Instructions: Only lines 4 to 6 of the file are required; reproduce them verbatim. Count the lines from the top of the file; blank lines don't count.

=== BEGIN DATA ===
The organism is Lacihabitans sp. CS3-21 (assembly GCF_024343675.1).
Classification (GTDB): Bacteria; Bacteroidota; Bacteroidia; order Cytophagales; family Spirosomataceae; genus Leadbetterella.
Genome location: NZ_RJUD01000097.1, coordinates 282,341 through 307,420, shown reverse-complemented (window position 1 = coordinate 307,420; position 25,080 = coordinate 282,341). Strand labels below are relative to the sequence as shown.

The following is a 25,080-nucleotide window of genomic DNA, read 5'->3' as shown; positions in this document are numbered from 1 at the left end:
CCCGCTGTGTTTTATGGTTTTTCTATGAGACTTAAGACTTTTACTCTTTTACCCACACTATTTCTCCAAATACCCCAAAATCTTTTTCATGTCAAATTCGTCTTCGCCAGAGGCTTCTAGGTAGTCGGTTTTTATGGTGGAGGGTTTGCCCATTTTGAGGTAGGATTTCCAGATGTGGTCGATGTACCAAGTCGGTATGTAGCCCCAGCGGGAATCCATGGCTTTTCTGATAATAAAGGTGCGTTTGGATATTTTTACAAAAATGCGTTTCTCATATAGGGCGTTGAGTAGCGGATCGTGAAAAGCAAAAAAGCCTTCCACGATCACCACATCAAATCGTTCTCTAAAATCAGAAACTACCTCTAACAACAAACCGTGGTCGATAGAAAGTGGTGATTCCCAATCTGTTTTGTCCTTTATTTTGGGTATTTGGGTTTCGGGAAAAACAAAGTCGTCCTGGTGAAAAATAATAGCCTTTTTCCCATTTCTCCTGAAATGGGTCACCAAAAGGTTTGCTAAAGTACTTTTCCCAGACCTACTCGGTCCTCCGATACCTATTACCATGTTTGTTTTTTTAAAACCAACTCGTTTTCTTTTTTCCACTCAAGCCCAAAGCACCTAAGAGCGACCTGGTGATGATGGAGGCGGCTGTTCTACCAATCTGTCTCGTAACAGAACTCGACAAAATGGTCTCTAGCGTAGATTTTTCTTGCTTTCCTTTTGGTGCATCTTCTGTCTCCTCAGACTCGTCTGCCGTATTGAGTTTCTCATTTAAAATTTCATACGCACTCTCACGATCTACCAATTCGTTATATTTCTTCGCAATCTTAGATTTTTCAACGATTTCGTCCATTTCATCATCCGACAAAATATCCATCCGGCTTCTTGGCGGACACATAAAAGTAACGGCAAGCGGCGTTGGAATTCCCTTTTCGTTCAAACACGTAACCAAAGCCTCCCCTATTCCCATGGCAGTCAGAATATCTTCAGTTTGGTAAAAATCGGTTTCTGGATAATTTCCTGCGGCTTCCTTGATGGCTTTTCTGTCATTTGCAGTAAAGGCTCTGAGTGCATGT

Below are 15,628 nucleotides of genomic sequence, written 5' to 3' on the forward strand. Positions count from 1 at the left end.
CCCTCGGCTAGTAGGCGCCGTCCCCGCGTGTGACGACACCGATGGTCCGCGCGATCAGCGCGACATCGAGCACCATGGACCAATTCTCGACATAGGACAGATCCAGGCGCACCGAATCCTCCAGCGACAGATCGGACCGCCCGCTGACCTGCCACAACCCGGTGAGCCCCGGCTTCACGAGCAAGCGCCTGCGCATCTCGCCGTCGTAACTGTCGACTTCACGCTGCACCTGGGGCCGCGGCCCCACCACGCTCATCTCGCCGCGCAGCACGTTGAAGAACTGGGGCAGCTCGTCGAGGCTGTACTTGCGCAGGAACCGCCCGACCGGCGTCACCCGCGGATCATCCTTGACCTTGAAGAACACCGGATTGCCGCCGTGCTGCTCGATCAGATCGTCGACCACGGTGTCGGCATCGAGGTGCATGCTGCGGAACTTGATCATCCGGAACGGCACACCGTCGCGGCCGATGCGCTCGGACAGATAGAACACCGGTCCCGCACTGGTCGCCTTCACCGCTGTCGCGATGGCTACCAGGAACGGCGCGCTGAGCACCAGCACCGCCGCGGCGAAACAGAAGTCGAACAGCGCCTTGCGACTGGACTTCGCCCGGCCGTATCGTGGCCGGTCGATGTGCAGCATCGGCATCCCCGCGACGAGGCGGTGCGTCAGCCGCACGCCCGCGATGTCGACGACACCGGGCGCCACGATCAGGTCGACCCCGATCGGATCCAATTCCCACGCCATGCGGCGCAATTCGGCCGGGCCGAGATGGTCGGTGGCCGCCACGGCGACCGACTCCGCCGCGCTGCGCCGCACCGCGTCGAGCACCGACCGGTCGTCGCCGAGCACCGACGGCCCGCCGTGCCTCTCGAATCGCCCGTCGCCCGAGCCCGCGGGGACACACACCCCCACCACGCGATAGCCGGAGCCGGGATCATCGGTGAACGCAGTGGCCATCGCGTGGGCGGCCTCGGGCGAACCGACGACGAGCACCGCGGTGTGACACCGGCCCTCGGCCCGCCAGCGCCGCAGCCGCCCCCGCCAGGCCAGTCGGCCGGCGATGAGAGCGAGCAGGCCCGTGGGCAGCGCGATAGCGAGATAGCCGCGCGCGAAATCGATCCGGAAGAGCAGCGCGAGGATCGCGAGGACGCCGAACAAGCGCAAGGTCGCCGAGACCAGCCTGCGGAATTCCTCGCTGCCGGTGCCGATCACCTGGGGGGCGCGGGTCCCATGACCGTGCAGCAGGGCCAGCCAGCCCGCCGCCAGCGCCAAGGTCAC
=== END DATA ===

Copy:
The following is a 25,080-nucleotide window of genomic DNA, read 5'->3' as shown; positions in this document are numbered from 1 at the left end:
CCCGCTGTGTTTTATGGTTTTTCTATGAGACTTAAGACTTTTACTCTTTTACCCACACTATTTCTCCAAATACCCCAAAATCTTTTTCATGTCAAATTCGTCTTCGCCAGAGGCTTCTAGGTAGTCGGTTTTTATGGTGGAGGGTTTGCCCATTTTGAGGTAGGATTTCCAGATGTGGTCGATGTACCAAGTCGGTATGTAGCCCCAGCGGGAATCCATGGCTTTTCTGATAATAAAGGTGCGTTTGGATATTTTTACAAAAATGCGTTTCTCATATAGGGCGTTGAGTAGCGGATCGTGAAAAGCAAAAAAGCCTTCCACGATCACCACATCAAATCGTTCTCTAAAATCAGAAACTACCTCTAACAACAAACCGTGGTCGATAGAAAGTGGTGATTCCCAATCTGTTTTGTCCTTTATTTTGGGTATTTGGGTTTCGGGAAAAACAAAGTCGTCCTGGTGAAAAATAATAGCCTTTTTCCCATTTCTCCTGAAATGGGTCACCAAAAGGTTTGCTAAAGTACTTTTCCCAGACCTACTCGGTCCTCCGATACCTATTACCATGTTTGTTTTTTTAAAACCAACTCGTTTTCTTTTTTCCACTCAAGCCCAAAGCACCTAAGAGCGACCTGGTGATGATGGAGGCGGCTGTTCTACCAATCTGTCTCGTAACAGAACTCGACAAAATGGTCTCTAGCGTAGATTTTTCTTGCTTTCCTTTTGGTGCATCTTCTGTCTCCTCAGACTCGTCTGCCGTATTGAGTTTCTCATTTAAAATTTCATACGCACTCTCACGATCTACCAATTCGTTATATTTCTTCGCAATCTTAGATTTTTCAACGATTTCGTCCATTTCATCATCCGACAAAATATCCATCCGGCTTCTTGGCGGACACATAAAAGTAACGGCAAGCGGCGTTGGAATTCCCTTTTCGTTCAAACACGTAACCAAAGCCTCCCCTATTCCCATGGCAGTCAGAATATCTTCAGTTTGGTAAAAATCGGTTTCTGGATAATTTCCTGCGGCTTCCTTGATGGCTTTTCTGTCATTTGCAGTAAAGGCTCTGAGTGCATGT

Below are 15,628 nucleotides of genomic sequence, written 5' to 3' on the forward strand. Positions count from 1 at the left end.